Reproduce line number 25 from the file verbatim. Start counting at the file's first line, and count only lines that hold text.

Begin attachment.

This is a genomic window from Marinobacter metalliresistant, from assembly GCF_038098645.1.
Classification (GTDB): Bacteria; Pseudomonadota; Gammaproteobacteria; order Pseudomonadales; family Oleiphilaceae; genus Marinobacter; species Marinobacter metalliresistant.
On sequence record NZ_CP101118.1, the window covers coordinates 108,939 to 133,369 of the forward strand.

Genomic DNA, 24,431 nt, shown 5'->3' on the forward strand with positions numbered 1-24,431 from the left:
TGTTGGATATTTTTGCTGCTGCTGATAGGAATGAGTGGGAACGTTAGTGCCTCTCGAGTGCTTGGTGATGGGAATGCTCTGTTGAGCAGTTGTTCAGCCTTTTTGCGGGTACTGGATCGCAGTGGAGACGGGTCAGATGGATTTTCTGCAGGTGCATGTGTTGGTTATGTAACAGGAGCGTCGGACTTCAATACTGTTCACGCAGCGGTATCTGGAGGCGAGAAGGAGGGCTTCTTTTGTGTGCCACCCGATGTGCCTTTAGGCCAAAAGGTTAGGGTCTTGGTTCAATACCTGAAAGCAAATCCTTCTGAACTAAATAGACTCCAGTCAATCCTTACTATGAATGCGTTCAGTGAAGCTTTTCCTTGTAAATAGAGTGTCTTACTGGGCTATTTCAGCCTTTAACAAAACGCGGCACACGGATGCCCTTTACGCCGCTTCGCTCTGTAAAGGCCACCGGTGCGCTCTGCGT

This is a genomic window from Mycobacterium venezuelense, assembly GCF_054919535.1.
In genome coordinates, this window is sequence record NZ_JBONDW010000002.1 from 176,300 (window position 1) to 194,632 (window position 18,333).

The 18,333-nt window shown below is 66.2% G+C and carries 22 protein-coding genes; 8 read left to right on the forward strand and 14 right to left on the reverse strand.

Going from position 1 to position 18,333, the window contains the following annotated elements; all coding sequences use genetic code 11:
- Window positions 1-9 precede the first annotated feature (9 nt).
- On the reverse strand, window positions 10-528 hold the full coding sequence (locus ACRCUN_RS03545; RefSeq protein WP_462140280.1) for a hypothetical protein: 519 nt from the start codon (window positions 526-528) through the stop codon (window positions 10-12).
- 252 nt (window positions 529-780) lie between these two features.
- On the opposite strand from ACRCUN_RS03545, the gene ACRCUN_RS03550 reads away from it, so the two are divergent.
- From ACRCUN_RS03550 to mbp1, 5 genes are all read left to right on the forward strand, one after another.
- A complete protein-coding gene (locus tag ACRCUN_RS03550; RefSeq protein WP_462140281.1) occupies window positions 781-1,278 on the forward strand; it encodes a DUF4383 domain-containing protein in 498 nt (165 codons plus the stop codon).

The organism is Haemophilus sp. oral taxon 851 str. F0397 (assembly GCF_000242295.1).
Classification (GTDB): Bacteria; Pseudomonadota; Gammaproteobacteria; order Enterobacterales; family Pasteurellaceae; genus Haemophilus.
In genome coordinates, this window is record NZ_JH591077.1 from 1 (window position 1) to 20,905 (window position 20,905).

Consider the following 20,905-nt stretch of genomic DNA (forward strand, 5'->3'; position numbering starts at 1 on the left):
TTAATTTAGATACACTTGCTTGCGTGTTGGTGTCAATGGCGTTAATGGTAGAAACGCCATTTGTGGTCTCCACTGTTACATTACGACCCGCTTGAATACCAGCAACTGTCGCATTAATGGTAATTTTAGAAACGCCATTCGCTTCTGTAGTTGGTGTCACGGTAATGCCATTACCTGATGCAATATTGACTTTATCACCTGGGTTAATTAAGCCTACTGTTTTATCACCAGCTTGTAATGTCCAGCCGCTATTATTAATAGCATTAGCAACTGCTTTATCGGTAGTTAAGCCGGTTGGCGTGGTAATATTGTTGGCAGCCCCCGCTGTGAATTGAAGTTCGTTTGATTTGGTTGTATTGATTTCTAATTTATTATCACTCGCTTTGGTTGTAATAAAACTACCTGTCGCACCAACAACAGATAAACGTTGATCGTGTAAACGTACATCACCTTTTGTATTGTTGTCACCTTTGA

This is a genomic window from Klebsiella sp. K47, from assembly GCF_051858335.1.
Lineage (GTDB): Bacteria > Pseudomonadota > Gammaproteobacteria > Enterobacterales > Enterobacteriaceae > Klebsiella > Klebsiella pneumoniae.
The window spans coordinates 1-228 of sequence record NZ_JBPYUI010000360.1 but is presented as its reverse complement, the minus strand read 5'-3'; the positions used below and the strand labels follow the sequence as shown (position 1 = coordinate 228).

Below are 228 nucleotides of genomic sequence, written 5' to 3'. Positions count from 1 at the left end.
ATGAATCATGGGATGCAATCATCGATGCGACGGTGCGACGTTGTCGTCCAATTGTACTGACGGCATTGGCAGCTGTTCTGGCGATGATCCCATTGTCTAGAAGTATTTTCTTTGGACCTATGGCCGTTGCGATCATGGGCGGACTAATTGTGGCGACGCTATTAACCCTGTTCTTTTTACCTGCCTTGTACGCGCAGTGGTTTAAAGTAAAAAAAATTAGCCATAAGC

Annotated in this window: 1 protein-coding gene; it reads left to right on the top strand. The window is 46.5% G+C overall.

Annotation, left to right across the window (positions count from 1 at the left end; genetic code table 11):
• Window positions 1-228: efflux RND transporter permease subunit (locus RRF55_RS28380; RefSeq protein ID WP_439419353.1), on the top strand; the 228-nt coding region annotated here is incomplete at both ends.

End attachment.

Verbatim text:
ATGAATCATGGGATGCAATCATCGATGCGACGGTGCGACGTTGTCGTCCAATTGTACTGACGGCATTGGCAGCTGTTCTGGCGATGATCCCATTGTCTAGAAGTATTTTCTTTGGACCTATGGCCGTTGCGATCATGGGCGGACTAATTGTGGCGACGCTATTAACCCTGTTCTTTTTACCTGCCTTGTACGCGCAGTGGTTTAAAGTAAAAAAAATTAGCCATAAGC